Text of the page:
£29bn of sick days a bitter pill for UK to swallow
Sickness absence is still giving business owners in Northern Ireland major headaches, according to a new report.
Absenteeism through sickness now costs UK business nearly £29bn a year, according to research from advisers PriceWaterhouseCooper.
In Northern Ireland, the cost of public sector sickness across the civil service, health and education sectors was £149m in 2010-11, according to the most recent Northern Ireland Audit Office (NIAO) report.
PwC says workers in the UK currently take an average of 9.1 sick days a year, more than four times more than employees in Asia Pacific, nearly twice the 4.9 days of annual sickness taken by the average worker in the USA and well above the Western European average of 7.3 days.
The PwC analysis reveals that, while UK employees now take fewer unscheduled absence days than two years ago (9.8 days in 2013, compared to 10.1 days in 2011), the number of days taken due to illness has actually risen over that time from 8.7 days in 2011 to an average of 9.1 days in 2013.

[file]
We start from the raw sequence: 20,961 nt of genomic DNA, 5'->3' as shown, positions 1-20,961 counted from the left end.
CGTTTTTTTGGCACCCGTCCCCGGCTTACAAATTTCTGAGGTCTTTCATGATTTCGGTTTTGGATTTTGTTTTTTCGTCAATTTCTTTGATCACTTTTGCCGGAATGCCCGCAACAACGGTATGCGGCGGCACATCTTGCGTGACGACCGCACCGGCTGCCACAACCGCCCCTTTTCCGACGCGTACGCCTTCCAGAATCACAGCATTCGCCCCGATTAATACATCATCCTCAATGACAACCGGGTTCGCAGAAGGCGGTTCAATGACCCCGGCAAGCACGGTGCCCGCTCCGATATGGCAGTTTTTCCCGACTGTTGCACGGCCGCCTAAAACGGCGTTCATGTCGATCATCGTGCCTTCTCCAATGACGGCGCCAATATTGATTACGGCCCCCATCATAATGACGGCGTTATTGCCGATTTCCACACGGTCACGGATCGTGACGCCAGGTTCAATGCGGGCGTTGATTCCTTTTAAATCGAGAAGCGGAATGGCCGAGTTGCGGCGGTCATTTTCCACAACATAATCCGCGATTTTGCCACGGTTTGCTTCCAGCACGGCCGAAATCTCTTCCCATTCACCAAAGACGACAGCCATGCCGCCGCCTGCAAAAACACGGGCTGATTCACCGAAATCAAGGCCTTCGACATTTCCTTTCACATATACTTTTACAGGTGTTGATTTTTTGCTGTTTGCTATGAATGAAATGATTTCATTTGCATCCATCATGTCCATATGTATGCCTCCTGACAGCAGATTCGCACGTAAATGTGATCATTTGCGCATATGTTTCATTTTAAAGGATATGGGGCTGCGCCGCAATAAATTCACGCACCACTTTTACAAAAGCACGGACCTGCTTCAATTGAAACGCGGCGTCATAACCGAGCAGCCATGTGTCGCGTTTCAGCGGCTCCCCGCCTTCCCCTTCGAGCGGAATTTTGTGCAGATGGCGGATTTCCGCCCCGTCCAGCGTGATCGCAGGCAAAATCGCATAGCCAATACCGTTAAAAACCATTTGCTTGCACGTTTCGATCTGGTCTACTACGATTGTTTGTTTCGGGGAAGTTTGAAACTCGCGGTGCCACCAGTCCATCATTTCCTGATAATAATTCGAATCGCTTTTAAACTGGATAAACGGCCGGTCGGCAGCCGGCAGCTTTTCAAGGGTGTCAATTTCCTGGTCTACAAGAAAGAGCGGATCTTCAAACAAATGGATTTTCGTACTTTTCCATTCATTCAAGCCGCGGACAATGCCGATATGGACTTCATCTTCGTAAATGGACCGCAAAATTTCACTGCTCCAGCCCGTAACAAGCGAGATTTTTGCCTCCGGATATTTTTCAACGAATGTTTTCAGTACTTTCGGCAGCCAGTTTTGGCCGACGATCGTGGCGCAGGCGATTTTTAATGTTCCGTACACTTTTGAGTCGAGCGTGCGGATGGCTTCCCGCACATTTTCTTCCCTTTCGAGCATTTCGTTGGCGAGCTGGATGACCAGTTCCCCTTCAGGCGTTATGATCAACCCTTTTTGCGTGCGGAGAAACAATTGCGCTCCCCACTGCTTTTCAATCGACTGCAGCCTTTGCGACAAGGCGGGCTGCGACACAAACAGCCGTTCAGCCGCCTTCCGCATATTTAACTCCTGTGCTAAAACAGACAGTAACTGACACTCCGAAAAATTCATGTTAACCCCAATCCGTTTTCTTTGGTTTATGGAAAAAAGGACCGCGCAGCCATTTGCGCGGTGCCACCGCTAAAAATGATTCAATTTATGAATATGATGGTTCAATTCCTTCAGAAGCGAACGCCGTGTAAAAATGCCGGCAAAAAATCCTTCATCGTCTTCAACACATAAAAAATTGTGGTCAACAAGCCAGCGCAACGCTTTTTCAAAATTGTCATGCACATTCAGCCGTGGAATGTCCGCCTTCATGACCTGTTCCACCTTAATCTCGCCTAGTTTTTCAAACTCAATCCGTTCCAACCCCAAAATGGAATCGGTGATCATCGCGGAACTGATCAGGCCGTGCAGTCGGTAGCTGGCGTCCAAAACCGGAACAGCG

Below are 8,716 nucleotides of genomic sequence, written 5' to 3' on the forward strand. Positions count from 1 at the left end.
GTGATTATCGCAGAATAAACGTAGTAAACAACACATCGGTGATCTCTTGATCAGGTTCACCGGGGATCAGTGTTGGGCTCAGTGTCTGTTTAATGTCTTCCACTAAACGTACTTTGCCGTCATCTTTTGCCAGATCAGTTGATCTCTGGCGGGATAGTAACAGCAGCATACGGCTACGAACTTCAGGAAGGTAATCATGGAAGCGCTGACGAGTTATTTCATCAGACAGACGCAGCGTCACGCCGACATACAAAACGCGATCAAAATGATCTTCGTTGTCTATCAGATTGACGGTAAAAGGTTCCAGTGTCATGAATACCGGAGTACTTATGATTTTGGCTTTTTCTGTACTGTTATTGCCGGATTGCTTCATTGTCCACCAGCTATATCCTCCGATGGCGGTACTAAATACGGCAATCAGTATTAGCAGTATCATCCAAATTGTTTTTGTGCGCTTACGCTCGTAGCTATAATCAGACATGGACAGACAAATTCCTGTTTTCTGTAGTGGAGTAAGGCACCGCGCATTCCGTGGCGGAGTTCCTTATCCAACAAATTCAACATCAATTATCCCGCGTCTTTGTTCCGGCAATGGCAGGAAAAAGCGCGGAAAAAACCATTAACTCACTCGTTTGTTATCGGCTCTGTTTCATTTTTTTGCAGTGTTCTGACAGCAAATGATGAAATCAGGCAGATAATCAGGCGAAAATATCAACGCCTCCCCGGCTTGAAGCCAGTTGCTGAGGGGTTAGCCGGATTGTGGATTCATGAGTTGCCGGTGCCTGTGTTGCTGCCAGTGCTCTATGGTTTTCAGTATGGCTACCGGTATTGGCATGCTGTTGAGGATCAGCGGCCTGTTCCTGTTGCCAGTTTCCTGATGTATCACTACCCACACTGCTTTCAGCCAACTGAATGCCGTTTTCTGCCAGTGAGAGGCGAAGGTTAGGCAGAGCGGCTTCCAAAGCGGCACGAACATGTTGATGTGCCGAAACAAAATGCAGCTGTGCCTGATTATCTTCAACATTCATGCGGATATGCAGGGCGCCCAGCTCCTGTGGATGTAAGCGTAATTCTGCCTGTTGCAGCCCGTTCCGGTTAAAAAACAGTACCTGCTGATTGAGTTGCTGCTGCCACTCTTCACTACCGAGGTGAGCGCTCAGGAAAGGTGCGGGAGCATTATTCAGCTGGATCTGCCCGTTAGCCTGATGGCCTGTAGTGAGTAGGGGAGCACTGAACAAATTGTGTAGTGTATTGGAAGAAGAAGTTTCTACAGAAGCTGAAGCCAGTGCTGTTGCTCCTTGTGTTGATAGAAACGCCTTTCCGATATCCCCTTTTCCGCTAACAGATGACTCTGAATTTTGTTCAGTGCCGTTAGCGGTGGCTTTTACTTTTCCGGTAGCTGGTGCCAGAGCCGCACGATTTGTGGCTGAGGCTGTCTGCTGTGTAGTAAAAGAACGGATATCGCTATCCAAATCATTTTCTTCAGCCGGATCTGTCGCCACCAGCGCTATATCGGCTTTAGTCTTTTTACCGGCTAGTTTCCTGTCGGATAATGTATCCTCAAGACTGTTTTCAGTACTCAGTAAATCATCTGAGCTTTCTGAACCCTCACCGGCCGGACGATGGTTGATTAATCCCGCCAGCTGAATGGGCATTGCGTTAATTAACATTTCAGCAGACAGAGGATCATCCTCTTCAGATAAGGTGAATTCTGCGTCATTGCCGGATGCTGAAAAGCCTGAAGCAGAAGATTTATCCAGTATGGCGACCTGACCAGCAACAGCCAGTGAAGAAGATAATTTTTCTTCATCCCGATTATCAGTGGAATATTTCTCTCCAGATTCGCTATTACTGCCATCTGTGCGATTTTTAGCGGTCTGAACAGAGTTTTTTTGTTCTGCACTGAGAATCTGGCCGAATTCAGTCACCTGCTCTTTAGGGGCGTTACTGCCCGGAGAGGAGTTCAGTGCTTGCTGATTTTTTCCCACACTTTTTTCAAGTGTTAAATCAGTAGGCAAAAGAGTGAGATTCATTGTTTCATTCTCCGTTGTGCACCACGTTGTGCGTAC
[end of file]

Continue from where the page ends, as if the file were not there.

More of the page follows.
That means the direct cost of workforce sickness has also risen, with sick days now accounting for 93% (£28.8bn) of the UK's overall £31.1bn absence bill.
Kevin MacAllister, PwC partner and NI private sector leader, said that as companies strive for growth and international competitiveness, it is vital they address this cost by seeking ways to improve employees' health, morale and motivation.
"With the demographics of the workforce changing and many people now working longer before retirement, companies could face and even greater level of sickness if they don't start addressing this issue now," he said.
"Anticipating the growing cost of sickness as a proportion of total absence and dealing with it effectively and sympathetically is the key to managing spiralling costs to UK business and to the economy."